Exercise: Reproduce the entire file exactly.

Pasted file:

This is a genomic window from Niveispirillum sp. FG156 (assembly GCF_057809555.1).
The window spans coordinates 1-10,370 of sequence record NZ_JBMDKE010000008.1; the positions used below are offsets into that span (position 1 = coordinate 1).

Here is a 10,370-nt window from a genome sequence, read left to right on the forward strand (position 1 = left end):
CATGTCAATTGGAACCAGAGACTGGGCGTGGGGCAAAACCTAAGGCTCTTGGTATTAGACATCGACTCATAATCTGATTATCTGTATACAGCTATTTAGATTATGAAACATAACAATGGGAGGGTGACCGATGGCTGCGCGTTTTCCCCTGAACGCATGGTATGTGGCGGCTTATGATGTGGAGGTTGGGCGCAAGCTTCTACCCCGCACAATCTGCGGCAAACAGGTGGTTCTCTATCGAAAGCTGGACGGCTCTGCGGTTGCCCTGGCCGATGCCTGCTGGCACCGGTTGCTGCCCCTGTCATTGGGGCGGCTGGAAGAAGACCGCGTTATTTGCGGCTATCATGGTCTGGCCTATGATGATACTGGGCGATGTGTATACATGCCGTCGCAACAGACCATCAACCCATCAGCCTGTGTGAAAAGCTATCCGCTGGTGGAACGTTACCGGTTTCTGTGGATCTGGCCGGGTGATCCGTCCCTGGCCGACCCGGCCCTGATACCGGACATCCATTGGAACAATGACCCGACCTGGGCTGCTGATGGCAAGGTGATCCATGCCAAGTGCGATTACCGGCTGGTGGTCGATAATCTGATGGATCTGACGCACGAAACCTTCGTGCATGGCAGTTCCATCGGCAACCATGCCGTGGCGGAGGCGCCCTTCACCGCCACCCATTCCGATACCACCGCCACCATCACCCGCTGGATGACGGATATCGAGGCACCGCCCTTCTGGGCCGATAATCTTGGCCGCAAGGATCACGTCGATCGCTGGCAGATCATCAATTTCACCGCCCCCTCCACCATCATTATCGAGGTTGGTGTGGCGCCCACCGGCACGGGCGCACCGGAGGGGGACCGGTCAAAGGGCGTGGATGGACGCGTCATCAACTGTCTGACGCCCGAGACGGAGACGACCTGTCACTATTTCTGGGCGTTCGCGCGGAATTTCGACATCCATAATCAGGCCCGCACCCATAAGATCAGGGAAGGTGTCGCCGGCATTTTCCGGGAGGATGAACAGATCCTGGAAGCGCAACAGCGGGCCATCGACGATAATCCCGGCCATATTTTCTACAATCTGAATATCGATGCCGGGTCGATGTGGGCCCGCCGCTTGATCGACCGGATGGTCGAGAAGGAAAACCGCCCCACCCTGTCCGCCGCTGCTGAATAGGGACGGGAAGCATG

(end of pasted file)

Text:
This is a genomic window from Niveispirillum sp. FG156 (assembly GCF_057809555.1).
The window spans coordinates 1-10,370 of sequence record NZ_JBMDKE010000008.1; the positions used below are offsets into that span (position 1 = coordinate 1).

Here is a 10,370-nt window from a genome sequence, read left to right on the forward strand (position 1 = left end):
CATGTCAATTGGAACCAGAGACTGGGCGTGGGGCAAAACCTAAGGCTCTTGGTATTAGACATCGACTCATAATCTGATTATCTGTATACAGCTATTTAGATTATGAAACATAACAATGGGAGGGTGACCGATGGCTGCGCGTTTTCCCCTGAACGCATGGTATGTGGCGGCTTATGATGTGGAGGTTGGGCGCAAGCTTCTACCCCGCACAATCTGCGGCAAACAGGTGGTTCTCTATCGAAAGCTGGACGGCTCTGCGGTTGCCCTGGCCGATGCCTGCTGGCACCGGTTGCTGCCCCTGTCATTGGGGCGGCTGGAAGAAGACCGCGTTATTTGCGGCTATCATGGTCTGGCCTATGATGATACTGGGCGATGTGTATACATGCCGTCGCAACAGACCATCAACCCATCAGCCTGTGTGAAAAGCTATCCGCTGGTGGAACGTTACCGGTTTCTGTGGATCTGGCCGGGTGATCCGTCCCTGGCCGACCCGGCCCTGATACCGGACATCCATTGGAACAATGACCCGACCTGGGCTGCTGATGGCAAGGTGATCCATGCCAAGTGCGATTACCGGCTGGTGGTCGATAATCTGATGGATCTGACGCACGAAACCTTCGTGCATGGCAGTTCCATCGGCAACCATGCCGTGGCGGAGGCGCCCTTCACCGCCACCCATTCCGATACCACCGCCACCATCACCCGCTGGATGACGGATATCGAGGCACCGCCCTTCTGGGCCGATAATCTTGGCCGCAAGGATCACGTCGATCGCTGGCAGATCATCAATTTCACCGCCCCCTCCACCATCATTATCGAGGTTGGTGTGGCGCCCACCGGCACGGGCGCACCGGAGGGGGACCGGTCAAAGGGCGTGGATGGACGCGTCATCAACTGTCTGACGCCCGAGACGGAGACGACCTGTCACTATTTCTGGGCGTTCGCGCGGAATTTCGACATCCATAATCAGGCCCGCACCCATAAGATCAGGGAAGGTGTCGCCGGCATTTTCCGGGAGGATGAACAGATCCTGGAAGCGCAACAGCGGGCCATCGACGATAATCCCGGCCATATTTTCTACAATCTGAATATCGATGCCGGGTCGATGTGGGCCCGCCGCTTGATCGACCGGATGGTCGAGAAGGAAAACCGCCCCACCCTGTCCGCCGCTGCTGAATAGGGACGGGAAGCATG